After the “allied” parade on September 7, 1945, when Churchill saw Soviet heavy tanks of IS-3, he began to prepare for a new, “cold” war. After the war, the tanks of IS-2 and IS-3 served as a model for British and American tank builders. The last domestic serial representative of this heavy class was the T-10 tank (modifications T-10A, T-10B and T-10M). The name of the IS-10 was planned, but the death of Stalin and the exposure of the cult of personality led to a change in the marking to “T”. He surpassed the English and American counterparts in firepower, protection and mobility with less weight and dimensions.

SU-14 assault gun in Kubinka tank museum

View of the SU-14 self-propelled gun when the hangar was dark and cold (2006)

Heavy SU-14-2 (N2 in catalogue list) self-propelled gun. During the Battle of Moscow, when the front was 6 kilometers from Kubinka range, this monster took part in repulsing the offensive of the fascist troops, making artillery bombardment for 22 kilometers directly from the landfill site.

Soviet SU-100 U experimental heavy assault gun in Kubinka tank museum

Soviet SU-100 U experimental heavy assault gun in Kubinka tank museum (2003 archive)

Soviet heavy self-propelled unit SU-100U, 1939, the only sample as prototype.

Tank museum an official catalogue*, P1 exhibits, (Soviet heavy tanks and Assault guns). (Copyright Mikhail Blinov).
N – Mark ———— Object ——– Year of manufacture ——– Name —- type of production

  1. Т-35, –, 1933, heavy tank, serial
  2.  SU-14-2, –, 1939, self-propelled gun, single sample (see T-35 page above)
  3. SU-100u, –, 1939, self-propelled gun, single sample (see T-35  and SU-100 U)
  4. KV-85, –, 1943, heavy tank based on KV-1S, serial
  5. SU-152, –, 1943, self-propelled gun, serial
  6. IS-2М, 240М, 1943, heavy tank, serial
  7. ISU-130,  249 250 , 1944, self-propelled gun, single sample
  8. IS-3, 703, 1945, heavy tank, serial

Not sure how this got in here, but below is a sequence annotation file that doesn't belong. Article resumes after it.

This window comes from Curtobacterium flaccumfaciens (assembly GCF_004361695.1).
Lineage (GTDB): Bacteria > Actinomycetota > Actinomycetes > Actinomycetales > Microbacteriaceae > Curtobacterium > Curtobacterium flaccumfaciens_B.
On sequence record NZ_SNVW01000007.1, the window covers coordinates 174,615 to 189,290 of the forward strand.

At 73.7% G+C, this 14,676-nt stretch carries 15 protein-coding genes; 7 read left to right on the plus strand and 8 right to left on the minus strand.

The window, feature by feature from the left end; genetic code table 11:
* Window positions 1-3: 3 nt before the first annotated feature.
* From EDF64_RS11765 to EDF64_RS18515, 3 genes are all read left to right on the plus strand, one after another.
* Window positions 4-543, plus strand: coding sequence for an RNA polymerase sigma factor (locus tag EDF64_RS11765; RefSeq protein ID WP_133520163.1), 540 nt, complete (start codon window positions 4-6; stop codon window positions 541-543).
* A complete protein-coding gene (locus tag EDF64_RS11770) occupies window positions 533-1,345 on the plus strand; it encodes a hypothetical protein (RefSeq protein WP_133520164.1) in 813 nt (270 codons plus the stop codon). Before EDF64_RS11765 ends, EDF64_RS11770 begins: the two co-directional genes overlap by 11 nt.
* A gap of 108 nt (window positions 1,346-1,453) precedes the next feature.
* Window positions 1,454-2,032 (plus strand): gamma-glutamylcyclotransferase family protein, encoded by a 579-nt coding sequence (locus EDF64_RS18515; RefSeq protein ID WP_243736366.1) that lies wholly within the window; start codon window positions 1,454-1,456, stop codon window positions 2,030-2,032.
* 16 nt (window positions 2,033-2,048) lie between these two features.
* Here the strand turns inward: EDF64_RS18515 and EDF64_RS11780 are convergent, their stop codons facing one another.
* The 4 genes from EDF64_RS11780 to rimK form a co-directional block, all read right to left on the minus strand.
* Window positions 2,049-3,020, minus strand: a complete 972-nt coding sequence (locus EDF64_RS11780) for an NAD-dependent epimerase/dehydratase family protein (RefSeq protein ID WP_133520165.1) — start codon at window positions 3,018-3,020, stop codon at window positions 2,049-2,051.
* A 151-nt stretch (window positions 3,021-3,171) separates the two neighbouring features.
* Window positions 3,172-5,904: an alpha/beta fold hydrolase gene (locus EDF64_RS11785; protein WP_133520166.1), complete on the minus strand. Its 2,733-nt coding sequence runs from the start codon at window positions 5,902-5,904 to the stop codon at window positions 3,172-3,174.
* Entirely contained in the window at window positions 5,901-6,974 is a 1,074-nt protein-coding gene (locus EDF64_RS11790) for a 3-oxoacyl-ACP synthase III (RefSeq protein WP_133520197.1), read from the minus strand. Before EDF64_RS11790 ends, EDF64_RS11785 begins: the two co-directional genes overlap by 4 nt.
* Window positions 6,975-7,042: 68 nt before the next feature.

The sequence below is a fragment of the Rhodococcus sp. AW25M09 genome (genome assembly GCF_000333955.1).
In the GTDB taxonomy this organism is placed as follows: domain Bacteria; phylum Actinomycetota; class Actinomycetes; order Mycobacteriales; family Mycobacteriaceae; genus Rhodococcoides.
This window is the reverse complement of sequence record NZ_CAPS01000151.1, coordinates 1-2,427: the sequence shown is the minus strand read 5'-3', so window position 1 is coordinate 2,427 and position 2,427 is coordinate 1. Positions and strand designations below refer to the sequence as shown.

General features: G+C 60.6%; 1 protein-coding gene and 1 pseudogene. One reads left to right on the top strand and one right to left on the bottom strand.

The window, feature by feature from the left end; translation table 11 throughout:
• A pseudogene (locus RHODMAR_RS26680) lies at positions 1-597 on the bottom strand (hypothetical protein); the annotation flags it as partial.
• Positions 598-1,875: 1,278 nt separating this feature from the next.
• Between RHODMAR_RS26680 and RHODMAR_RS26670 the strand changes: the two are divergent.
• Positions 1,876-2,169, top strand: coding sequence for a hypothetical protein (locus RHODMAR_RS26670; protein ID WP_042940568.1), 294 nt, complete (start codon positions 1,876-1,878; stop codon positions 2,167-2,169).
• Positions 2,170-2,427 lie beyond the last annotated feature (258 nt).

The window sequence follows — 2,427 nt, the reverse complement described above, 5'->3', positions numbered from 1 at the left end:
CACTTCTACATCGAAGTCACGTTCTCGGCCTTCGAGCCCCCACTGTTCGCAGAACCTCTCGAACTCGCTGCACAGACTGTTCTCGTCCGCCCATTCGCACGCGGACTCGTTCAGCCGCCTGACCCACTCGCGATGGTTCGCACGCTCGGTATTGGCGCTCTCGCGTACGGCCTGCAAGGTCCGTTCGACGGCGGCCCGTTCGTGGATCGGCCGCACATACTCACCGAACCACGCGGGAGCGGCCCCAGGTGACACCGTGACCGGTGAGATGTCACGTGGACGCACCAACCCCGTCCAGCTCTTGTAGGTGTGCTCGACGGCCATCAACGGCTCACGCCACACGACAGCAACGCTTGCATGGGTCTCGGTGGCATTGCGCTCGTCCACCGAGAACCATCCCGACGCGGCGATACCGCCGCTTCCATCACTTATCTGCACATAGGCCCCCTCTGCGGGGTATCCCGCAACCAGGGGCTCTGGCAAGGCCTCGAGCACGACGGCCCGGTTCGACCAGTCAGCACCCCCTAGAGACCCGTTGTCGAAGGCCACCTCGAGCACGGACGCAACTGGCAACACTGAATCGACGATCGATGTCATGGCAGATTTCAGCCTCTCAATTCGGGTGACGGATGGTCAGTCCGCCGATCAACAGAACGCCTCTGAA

9. ISU-152, 704, 1945, self-propelled gun, single sample
  10. IS-4, 701, 1947, heavy tank, serial.
  11. IS-7, 260, 1948, heavy tank, single sample
  12. Т-10, 730, 1950, heavy tank, serial
  13. ISU-152K, (ob. 241), 1943/56, assault gun, serial
  14. Т-10М, 734, 1957, heavy tank, serial
  15. ISU-152М, 241М, 1943/59, assault gun, serial.
  16. –, 266, 1957, heavy tank on T-10 base, single sample
  17. SU-152, 268, 1956, assault gun T-10 base, single sample
  18. –, 277, 1957, heavy tank, single sample.
  19. –, 279, 1957, heavy tank, single sample.
  20. –, 770, 1957, heavy tank, single sample .
  21. –, SU-100, (SU-100М) 416, 1952, assault gun (covered), single sample
  22. SU-100p, 105, 1949, assault gun, single sample
  23. BTR, 112, 1949, tracked armored carrier, single sample
  24. SU-152g, 108, 1949, assault gun, single sample
  25. SU-152p, 116, 1949, assault gun, single sample
  26. SU-152, 120, 1965, assault gun (covered), single sample
  27. SG-152, 2S3 “Acacia” (locust tree), 1969, self-propelled howitzer, serial
  28. SU-152, 2S5 “Hyacinth” (jacinth), 1974, assault gun, serial
  29. IS-3М, 703М, 1957/60, heavy tank (outside on the monument), serial (see IS-3 above)

The equipment of pavilion N1, not included in the catalog:

  • Self-propelled searchlight SPU on heavy chassis
  • Mobile command and observation point of artillery 1V15
  • 240 mm. mortar (mine-thrower) 2S4 “Tulip”

* – there are some inaccuracies in the Catalog, corrections and clarifications in the possibility are also given
** – from January 2012 – “Central Museum of Armored Weapons and Equipment”

see also:

  • Pre- and WW2, Cold War soviet army tank crew uniform

*we display the list of all exhibits existed in Hall N1 since 1972 till 2014

Since 2015 some vehicles were moved into park “Patriot” and other places (including the repairing factories and Halls)

* The KV-1 tank located in the Army Museum in Moscow should correctly be called the KV-1S, since it has different rollers and tracks from the Second World War period. Only one, the rear roller, has the correct, original convex surface. After World War II, the tank was used as a training tank at the military academy for driving, from where the museum came to Kubinka. For this reason, many artists and scale model makers have made the mistake of rollers and tracks. Serious work on the study and technical measurements of KV-1 and KV-2 tanks was carried out only by specialists from the Tomiya company (Japan). The KV-1, with fully preserved WWII completeness, is preserved only in the Tank Museum in the city of Saumur in the Loire Valley. This example also has a unique history of service in the Red Army and later in the ROA, the Russian Liberation Army.